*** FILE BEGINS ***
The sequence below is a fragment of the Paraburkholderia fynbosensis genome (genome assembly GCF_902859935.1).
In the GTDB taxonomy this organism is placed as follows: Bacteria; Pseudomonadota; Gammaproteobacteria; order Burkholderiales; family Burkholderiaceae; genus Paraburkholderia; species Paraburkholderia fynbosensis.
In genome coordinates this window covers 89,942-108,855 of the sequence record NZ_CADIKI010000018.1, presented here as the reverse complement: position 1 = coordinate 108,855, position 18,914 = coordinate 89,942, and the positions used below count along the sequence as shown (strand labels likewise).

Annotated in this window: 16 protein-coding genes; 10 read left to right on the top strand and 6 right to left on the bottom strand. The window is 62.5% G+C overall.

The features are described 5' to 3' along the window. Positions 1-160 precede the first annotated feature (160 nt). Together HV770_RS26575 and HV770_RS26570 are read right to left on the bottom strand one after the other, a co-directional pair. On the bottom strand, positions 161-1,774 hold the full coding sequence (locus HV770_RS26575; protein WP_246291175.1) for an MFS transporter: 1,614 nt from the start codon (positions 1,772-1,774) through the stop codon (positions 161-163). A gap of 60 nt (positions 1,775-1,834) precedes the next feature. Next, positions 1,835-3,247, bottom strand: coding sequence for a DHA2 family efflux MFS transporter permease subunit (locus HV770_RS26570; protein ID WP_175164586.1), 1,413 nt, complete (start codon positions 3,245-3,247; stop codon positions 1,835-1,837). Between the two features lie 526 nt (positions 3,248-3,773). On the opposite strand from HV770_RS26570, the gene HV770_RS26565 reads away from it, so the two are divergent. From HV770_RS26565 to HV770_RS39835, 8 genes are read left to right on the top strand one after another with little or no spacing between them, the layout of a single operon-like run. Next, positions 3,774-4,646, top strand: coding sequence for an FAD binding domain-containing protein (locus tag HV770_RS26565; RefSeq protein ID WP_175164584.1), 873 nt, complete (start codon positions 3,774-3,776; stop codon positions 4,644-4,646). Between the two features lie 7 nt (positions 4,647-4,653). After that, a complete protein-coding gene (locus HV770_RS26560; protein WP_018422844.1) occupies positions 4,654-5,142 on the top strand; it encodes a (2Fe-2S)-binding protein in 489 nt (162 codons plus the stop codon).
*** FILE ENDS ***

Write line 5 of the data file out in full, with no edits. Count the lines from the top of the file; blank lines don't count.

The features are described 5' to 3' along the window. Positions 1-160 precede the first annotated feature (160 nt). Together HV770_RS26575 and HV770_RS26570 are read right to left on the bottom strand one after the other, a co-directional pair. On the bottom strand, positions 161-1,774 hold the full coding sequence (locus HV770_RS26575; protein WP_246291175.1) for an MFS transporter: 1,614 nt from the start codon (positions 1,772-1,774) through the stop codon (positions 161-163). A gap of 60 nt (positions 1,775-1,834) precedes the next feature. Next, positions 1,835-3,247, bottom strand: coding sequence for a DHA2 family efflux MFS transporter permease subunit (locus HV770_RS26570; protein ID WP_175164586.1), 1,413 nt, complete (start codon positions 3,245-3,247; stop codon positions 1,835-1,837). Between the two features lie 526 nt (positions 3,248-3,773). On the opposite strand from HV770_RS26570, the gene HV770_RS26565 reads away from it, so the two are divergent. From HV770_RS26565 to HV770_RS39835, 8 genes are read left to right on the top strand one after another with little or no spacing between them, the layout of a single operon-like run. Next, positions 3,774-4,646, top strand: coding sequence for an FAD binding domain-containing protein (locus tag HV770_RS26565; RefSeq protein ID WP_175164584.1), 873 nt, complete (start codon positions 3,774-3,776; stop codon positions 4,644-4,646). Between the two features lie 7 nt (positions 4,647-4,653). After that, a complete protein-coding gene (locus HV770_RS26560; protein WP_018422844.1) occupies positions 4,654-5,142 on the top strand; it encodes a (2Fe-2S)-binding protein in 489 nt (162 codons plus the stop codon).